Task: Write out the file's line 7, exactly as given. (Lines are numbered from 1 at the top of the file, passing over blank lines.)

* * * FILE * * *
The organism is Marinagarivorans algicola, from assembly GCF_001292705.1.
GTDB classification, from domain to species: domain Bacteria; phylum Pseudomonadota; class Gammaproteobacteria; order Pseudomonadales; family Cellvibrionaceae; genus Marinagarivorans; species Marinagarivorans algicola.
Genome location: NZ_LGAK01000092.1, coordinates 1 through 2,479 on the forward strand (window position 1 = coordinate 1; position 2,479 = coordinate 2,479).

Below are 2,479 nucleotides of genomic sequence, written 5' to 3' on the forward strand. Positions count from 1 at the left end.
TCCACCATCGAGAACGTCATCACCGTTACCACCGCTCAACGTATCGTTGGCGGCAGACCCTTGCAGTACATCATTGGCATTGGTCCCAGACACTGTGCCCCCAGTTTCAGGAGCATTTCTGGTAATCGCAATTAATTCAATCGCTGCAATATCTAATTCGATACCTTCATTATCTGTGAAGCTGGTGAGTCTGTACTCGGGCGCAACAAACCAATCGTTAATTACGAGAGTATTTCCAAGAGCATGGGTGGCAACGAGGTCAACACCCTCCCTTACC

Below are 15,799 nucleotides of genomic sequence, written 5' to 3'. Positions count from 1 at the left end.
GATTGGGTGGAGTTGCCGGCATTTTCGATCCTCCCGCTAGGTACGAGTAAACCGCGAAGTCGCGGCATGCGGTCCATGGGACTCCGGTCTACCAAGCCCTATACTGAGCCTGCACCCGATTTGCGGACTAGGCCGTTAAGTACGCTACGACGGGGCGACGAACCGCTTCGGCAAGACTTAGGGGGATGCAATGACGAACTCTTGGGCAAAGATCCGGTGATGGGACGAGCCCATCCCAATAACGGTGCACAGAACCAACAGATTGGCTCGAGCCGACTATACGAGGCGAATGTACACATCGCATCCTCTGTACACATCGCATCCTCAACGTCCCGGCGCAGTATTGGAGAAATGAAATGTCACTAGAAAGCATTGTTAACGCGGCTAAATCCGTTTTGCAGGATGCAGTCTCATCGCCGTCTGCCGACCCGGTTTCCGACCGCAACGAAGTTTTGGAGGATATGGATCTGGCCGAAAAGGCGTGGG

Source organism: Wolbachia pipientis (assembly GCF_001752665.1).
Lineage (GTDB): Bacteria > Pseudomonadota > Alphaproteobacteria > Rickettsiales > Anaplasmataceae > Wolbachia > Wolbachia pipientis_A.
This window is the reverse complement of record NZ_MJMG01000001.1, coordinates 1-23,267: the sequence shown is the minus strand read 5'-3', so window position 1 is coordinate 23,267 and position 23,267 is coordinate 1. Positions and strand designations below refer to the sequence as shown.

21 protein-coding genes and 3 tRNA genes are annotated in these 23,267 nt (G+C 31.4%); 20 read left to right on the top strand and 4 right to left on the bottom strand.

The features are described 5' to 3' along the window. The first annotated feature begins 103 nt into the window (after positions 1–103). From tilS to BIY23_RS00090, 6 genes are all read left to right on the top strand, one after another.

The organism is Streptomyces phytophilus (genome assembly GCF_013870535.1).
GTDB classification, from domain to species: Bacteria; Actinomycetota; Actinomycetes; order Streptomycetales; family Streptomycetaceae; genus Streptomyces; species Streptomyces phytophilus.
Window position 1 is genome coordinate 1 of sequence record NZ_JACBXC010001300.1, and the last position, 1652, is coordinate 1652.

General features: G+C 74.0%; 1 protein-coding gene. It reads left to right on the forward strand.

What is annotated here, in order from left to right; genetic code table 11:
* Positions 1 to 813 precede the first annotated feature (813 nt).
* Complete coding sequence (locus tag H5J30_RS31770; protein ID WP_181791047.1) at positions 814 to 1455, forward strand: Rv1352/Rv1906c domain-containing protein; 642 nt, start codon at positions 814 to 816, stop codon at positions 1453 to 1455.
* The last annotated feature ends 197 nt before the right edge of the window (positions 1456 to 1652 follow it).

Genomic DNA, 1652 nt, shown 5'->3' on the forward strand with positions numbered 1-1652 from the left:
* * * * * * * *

GATTGGGTGGAGTTGCCGGCATTTTCGATCCTCCCGCTAGGTACGAGTAAACCGCGAAGTCGCGGCATGCGGTCCATGGGACTCCGGTCTACCAAGCCCTATACTGAGCCTGCACCCGATTTGCGGACTAGGCCGTTAAGTACGCTACGACGGGGCGACGAACCGCTTCGGCAAGACTTAGGGGGATGCAATGACGAACTCTTGGGCAAAGATCCGGTGATGGGACGAGCCCATCCCAATAACGGTGCACAGAACCAACAGATTGGCTCGAGCCGACTATACGAGGCGAATGTACACATCGCATCCTCTGTACACATCGCATCCTCAACGTCCCGGCGCAGTATTGGAGAAATGAAATGTCACTAGAAAGCATTGTTAACGCGGCTAAATCCGTTTTGCAGGATGCAGTCTCATCGCCGTCTGCCGACCCGGTTTCCGACCGCAACGAAGTTTTGGAGGATATGGATCTGGCCGAAAAGGCGTGGG